Some 130 countries signed a protocol banning the production, stockpiling and
use of chemical weapons in January 1993.

Biological weapons had been banned under an earlier treaty, in 1975.

With states having pledged to put chemical and biological weapons beyond
use, concern now focuses on militant groups and other so-called "non-state

One militant group, the Japanese sect Aum Shinrikyo, released nerve gas on
the Tokyo subway in 1995, killing 12 and injuring thousands.

The militant leftist German group the Red Army Faction is believed to have
tried to develop botulism toxin - with some success - in the 1980s.

A raid on a Red Army Faction safe house in Paris in 1984 uncovered a
makeshift laboratory containing toxins.

Members of a religious cult in the US state of Oregon succeeded in poisoning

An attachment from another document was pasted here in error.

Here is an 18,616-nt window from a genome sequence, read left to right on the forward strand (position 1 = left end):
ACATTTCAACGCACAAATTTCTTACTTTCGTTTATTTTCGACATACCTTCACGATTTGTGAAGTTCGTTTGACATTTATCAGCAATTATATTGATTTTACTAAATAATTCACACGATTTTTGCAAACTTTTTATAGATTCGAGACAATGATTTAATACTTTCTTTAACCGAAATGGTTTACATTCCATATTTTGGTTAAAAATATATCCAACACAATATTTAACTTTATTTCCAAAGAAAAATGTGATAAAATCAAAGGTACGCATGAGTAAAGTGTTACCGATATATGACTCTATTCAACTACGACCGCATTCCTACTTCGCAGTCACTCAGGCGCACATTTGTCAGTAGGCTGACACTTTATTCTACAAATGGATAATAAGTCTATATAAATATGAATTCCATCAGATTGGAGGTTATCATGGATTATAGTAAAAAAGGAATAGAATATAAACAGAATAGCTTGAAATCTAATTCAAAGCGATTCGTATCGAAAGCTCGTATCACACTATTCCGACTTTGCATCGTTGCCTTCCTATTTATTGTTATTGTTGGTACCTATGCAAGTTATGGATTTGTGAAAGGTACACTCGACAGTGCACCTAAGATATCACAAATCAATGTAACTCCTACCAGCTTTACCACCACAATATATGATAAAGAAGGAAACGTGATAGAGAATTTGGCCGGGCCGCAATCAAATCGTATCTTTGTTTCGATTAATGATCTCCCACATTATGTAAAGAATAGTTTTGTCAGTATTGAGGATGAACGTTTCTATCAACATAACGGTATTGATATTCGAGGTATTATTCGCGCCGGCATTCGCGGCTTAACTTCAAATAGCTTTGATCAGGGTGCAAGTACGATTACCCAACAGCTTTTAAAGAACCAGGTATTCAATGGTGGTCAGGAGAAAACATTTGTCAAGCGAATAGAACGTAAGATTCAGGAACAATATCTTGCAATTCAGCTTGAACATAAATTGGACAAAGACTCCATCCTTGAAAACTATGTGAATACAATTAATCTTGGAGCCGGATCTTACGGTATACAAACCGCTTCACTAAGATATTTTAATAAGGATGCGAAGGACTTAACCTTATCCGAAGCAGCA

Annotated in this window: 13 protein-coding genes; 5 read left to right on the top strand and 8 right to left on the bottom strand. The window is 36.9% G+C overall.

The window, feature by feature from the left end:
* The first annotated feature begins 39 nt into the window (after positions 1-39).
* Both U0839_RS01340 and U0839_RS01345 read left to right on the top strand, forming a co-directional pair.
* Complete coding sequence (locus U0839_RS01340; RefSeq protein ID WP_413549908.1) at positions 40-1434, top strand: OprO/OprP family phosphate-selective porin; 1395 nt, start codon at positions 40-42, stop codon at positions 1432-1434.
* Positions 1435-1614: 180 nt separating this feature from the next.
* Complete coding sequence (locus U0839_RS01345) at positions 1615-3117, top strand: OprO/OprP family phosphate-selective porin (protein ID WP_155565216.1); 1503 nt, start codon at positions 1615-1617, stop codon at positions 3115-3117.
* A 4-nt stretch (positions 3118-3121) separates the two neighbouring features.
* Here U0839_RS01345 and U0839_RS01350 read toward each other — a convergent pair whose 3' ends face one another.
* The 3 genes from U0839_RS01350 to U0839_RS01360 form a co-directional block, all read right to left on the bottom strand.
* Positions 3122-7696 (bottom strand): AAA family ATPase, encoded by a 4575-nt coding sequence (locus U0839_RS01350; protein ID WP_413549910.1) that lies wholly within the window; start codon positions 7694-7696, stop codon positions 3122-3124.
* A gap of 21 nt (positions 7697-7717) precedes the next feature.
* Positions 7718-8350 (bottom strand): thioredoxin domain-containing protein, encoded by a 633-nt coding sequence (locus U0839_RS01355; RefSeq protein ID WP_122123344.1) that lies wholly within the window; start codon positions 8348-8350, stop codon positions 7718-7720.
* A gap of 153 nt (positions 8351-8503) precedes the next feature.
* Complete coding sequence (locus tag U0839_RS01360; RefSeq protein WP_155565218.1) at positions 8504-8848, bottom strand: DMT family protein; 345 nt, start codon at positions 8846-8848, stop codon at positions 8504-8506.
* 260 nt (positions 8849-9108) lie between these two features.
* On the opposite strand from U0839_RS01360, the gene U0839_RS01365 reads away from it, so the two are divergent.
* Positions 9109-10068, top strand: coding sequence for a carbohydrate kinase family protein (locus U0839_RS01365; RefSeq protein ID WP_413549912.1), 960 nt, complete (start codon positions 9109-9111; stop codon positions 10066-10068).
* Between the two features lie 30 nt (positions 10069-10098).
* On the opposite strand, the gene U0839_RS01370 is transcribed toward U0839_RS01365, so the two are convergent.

local restaurant salad bars with salmonella in 1994, injuring more than 700
people. No one is believed to have died as a result of the attack.

A militant group would encounter significant difficulties if it wanted to
use chemical or biological weapons.

Developing and storing them would require sophisticated facilities. There
are concerns that they could be stolen from countries that have them.

Even if a militant group obtained non-conventional agents, it would find
them difficult to deliver effectively.

That is the source of worry about reports that one of the World Trade Center
hijackers was interested in learning about crop dusters - they are designed
specifically to disperse chemicals over a large region.

Los Angeles Times, 29th September

WASHINGTON -- The nation's chemical weapons stockpiles, perceived as a
potential security threat following the Sept. 11 terrorist attacks, will
cost billions of dollars more and take years longer to destroy than the Army
has previously told Congress and the public, according to government records
and Pentagon officials.

After insisting that the Army was on schedule with the destruction of the
weapons, defense officials have privately acknowledged that significant